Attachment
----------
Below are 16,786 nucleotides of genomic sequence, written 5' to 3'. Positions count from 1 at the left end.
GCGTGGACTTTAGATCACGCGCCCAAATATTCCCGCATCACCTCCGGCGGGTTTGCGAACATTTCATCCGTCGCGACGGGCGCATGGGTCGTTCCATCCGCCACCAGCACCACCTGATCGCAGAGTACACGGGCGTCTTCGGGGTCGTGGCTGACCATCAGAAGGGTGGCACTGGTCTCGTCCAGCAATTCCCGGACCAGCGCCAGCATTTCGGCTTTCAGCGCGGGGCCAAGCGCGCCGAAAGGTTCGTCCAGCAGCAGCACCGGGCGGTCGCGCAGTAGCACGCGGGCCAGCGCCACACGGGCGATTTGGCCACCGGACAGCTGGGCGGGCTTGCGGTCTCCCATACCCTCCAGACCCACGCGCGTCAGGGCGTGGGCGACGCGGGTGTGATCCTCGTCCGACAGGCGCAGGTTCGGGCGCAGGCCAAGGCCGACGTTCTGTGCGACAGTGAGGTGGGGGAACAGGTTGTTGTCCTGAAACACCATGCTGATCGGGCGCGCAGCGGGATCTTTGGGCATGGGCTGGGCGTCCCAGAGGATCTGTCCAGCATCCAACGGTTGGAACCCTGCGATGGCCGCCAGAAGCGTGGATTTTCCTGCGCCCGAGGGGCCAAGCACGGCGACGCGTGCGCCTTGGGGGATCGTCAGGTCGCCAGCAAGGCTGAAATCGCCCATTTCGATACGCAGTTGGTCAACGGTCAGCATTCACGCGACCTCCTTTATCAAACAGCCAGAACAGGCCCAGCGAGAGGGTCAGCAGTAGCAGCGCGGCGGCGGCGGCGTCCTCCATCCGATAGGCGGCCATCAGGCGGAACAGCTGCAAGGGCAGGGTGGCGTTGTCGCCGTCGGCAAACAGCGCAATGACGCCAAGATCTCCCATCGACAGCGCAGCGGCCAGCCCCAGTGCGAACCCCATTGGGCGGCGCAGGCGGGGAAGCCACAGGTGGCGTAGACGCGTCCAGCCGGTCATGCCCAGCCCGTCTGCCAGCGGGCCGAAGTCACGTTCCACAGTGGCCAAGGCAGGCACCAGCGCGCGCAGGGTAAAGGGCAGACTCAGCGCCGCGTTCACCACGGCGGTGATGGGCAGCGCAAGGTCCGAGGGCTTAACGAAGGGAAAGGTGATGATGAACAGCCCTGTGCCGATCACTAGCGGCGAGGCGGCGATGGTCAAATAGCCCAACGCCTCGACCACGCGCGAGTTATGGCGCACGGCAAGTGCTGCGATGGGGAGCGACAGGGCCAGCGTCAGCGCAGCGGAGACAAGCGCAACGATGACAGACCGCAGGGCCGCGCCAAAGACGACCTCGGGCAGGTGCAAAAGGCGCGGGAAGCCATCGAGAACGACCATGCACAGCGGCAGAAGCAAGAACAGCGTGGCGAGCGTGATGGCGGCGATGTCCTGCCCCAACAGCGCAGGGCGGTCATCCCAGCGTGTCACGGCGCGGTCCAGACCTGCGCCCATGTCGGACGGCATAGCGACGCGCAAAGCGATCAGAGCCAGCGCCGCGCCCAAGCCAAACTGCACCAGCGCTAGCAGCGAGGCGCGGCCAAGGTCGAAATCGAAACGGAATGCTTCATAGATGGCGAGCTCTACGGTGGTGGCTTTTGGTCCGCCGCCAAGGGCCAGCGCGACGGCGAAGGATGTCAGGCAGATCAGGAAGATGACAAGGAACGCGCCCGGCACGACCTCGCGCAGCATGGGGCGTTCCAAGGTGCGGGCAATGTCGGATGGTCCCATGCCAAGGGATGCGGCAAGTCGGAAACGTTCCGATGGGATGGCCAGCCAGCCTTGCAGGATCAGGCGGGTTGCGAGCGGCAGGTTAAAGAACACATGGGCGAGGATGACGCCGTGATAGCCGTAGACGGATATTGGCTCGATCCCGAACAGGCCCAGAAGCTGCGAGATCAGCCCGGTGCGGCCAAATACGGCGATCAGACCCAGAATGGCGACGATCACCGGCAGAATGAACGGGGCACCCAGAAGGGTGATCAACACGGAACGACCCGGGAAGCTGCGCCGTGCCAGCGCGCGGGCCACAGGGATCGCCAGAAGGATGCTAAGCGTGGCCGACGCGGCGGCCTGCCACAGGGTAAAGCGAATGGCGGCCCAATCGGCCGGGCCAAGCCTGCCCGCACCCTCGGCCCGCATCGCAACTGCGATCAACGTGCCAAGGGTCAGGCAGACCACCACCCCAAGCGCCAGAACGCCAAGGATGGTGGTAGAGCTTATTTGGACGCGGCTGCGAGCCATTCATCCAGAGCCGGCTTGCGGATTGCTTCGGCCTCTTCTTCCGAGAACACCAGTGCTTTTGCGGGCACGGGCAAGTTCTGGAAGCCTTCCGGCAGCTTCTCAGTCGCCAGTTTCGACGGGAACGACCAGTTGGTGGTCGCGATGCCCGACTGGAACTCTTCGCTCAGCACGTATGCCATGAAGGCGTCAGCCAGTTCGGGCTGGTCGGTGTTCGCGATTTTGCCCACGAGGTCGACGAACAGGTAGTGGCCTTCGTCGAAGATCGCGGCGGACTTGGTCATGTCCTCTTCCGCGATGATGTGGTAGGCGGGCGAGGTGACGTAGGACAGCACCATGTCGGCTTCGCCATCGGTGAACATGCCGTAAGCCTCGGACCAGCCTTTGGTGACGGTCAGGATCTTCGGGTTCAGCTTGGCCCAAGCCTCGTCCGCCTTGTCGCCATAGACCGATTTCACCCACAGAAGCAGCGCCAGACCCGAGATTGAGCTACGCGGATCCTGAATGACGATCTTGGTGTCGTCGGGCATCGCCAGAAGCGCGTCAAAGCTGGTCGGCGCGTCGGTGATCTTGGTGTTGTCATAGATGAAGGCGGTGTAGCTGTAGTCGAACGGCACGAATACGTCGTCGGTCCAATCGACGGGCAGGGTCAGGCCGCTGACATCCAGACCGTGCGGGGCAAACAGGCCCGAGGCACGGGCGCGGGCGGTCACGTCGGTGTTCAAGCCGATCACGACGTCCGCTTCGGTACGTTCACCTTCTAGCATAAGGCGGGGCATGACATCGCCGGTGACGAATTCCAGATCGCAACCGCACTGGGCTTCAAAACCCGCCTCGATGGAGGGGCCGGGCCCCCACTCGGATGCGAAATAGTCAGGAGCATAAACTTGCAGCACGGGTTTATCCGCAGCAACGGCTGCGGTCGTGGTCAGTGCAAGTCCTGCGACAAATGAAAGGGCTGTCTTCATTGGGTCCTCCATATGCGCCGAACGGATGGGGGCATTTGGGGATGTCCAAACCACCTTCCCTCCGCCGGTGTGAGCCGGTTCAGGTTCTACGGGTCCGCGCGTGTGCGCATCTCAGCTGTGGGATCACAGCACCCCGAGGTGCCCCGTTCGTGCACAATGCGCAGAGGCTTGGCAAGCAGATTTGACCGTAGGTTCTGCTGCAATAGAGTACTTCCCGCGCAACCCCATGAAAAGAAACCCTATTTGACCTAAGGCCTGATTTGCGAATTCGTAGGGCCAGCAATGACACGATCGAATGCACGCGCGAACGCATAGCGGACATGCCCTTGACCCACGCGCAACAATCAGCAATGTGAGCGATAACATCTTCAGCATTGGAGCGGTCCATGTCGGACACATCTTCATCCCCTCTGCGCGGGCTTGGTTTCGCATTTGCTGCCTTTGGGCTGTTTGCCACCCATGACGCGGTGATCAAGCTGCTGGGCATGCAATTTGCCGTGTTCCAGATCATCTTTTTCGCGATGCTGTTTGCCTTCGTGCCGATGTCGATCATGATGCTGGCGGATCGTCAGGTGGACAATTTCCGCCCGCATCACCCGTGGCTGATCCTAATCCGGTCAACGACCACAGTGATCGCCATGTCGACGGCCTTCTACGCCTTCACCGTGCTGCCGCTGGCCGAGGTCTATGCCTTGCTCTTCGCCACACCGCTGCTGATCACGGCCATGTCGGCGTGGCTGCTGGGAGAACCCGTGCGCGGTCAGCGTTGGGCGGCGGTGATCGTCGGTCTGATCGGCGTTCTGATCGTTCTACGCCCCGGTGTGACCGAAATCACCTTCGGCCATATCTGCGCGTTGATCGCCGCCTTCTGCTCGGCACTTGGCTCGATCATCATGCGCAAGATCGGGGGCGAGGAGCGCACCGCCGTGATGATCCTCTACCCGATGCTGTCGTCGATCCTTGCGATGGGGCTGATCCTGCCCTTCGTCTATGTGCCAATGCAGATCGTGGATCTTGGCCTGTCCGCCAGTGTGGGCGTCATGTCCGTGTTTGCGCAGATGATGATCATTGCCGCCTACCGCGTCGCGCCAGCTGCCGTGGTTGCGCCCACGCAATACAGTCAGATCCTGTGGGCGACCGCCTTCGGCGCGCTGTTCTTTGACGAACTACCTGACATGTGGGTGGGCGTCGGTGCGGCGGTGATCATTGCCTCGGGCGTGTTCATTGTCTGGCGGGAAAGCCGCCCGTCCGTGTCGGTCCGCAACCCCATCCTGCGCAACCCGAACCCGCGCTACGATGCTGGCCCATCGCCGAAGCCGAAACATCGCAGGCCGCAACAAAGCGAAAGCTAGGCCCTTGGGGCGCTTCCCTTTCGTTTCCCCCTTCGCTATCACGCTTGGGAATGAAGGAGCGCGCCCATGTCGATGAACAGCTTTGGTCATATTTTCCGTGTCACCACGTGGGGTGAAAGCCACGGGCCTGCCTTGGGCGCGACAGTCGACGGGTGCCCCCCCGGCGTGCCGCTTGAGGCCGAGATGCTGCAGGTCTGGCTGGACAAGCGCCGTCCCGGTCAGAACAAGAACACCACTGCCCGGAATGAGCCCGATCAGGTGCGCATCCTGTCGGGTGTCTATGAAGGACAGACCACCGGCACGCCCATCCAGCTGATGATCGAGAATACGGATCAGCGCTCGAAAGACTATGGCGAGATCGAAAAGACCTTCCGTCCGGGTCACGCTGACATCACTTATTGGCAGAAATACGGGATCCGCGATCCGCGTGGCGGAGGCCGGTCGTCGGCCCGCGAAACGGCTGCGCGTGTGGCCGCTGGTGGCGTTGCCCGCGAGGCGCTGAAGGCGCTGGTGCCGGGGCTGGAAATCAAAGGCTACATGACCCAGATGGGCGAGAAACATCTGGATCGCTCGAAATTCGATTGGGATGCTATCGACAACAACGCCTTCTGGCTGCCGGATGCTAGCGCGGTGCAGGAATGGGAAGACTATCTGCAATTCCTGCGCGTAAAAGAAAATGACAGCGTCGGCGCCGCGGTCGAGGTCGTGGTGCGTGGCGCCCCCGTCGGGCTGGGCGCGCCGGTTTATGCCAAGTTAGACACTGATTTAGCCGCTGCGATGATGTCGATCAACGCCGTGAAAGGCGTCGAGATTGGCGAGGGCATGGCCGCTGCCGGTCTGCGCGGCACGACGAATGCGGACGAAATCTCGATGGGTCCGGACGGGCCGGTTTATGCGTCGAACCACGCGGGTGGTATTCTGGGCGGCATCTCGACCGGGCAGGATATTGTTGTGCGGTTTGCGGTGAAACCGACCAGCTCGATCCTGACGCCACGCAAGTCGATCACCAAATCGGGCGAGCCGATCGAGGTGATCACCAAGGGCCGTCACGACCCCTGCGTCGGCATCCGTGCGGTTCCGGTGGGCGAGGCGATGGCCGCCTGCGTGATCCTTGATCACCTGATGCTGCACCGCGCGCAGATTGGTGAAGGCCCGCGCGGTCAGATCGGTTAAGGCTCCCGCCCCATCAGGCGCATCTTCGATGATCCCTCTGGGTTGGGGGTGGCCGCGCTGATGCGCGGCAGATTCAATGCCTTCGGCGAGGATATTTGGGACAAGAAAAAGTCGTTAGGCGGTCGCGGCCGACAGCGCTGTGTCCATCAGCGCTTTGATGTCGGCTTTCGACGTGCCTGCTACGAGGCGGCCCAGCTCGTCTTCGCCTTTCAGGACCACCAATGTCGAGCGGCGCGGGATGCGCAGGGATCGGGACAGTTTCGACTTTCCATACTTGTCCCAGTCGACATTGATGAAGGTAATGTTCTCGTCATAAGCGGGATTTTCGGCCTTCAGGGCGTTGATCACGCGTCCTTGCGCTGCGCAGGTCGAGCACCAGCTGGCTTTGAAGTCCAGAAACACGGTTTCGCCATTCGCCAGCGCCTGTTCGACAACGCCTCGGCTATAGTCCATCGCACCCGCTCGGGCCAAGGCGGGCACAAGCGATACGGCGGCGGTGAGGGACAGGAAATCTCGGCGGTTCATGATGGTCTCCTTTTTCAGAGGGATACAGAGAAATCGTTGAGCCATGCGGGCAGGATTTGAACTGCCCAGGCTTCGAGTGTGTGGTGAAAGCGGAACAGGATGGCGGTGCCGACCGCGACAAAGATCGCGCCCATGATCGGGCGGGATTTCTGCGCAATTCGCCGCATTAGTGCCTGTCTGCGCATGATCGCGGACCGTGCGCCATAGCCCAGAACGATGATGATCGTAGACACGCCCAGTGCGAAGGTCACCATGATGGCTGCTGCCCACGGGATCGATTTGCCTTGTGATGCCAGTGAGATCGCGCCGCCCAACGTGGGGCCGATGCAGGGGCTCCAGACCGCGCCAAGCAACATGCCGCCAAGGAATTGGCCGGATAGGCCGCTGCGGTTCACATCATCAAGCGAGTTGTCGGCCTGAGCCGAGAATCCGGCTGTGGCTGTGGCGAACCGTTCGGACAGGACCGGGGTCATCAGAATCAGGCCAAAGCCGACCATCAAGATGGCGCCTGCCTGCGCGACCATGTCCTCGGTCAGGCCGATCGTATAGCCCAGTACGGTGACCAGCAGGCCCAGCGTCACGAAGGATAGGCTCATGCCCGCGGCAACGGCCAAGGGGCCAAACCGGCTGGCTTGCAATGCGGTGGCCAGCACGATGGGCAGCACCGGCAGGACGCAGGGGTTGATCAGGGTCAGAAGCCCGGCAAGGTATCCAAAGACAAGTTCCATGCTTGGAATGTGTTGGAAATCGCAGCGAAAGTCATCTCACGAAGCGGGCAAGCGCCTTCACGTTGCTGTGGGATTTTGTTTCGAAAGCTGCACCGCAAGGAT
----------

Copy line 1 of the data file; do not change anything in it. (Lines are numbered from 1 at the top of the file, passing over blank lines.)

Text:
Below are 16,786 nucleotides of genomic sequence, written 5' to 3'. Positions count from 1 at the left end.